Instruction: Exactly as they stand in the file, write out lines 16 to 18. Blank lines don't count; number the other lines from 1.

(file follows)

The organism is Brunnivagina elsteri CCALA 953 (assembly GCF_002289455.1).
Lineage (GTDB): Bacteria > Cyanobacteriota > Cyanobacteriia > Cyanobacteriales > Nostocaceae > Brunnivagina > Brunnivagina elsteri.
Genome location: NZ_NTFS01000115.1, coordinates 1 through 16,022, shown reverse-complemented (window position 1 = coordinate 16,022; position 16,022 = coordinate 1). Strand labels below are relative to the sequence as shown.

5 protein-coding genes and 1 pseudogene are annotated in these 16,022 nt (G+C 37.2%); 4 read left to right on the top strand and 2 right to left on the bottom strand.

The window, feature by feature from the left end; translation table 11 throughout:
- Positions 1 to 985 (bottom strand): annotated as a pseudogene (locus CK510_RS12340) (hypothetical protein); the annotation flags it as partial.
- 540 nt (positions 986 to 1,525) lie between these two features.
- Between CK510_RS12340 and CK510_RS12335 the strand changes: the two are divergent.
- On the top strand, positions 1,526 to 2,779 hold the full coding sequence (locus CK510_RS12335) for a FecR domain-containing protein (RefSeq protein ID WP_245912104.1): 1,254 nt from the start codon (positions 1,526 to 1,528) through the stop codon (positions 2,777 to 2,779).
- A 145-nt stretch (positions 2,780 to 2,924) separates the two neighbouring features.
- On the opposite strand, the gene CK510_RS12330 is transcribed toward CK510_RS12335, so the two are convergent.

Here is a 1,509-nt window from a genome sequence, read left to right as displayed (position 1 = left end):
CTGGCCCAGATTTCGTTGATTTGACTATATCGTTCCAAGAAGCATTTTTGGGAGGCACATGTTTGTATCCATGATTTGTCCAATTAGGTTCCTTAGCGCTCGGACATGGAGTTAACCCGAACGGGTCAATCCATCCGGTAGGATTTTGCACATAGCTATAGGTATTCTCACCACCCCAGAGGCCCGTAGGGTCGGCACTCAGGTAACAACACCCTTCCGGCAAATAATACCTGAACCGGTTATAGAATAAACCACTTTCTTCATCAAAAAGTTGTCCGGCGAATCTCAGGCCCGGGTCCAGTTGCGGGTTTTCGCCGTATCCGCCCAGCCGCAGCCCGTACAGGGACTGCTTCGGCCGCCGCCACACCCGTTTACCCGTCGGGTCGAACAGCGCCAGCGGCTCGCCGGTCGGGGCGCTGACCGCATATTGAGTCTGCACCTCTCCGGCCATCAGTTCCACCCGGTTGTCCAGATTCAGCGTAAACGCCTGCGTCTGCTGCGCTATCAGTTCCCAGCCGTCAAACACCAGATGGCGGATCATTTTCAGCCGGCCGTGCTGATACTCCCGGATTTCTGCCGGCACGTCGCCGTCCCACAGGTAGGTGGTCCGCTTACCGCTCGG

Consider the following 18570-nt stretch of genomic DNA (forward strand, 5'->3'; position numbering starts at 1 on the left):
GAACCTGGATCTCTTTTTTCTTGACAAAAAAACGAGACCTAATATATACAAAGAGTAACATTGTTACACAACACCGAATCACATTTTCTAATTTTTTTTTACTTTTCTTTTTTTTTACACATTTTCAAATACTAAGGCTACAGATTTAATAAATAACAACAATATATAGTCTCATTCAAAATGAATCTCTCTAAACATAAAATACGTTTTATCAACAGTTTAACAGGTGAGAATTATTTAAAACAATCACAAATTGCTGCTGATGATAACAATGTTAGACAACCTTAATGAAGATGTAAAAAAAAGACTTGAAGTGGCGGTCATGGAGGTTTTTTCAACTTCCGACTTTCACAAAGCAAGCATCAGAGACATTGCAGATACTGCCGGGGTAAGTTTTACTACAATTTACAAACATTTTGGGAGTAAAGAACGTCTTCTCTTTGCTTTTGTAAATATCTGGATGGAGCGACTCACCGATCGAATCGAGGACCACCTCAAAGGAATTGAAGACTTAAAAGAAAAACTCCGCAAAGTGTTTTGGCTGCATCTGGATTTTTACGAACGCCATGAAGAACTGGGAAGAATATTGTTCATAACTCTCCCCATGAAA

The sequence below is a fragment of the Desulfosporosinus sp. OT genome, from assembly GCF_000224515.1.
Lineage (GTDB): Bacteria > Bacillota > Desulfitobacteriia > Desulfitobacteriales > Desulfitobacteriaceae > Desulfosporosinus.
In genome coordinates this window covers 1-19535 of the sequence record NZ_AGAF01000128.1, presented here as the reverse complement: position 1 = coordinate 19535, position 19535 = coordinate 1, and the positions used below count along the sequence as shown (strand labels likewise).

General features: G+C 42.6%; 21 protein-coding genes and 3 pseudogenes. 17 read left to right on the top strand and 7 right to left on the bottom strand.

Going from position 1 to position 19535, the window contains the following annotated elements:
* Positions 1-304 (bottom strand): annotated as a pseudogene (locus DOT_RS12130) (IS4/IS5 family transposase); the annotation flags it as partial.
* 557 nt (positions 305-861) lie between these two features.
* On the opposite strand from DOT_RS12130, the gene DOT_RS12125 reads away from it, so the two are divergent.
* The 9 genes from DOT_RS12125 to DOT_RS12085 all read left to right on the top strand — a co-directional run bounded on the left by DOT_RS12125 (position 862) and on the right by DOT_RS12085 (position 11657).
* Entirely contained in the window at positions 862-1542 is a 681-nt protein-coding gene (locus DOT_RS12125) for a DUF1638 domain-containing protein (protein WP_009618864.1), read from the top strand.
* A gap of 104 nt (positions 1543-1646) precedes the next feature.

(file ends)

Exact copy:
The sequence below is a fragment of the Desulfosporosinus sp. OT genome, from assembly GCF_000224515.1.
Lineage (GTDB): Bacteria > Bacillota > Desulfitobacteriia > Desulfitobacteriales > Desulfitobacteriaceae > Desulfosporosinus.
In genome coordinates this window covers 1-19535 of the sequence record NZ_AGAF01000128.1, presented here as the reverse complement: position 1 = coordinate 19535, position 19535 = coordinate 1, and the positions used below count along the sequence as shown (strand labels likewise).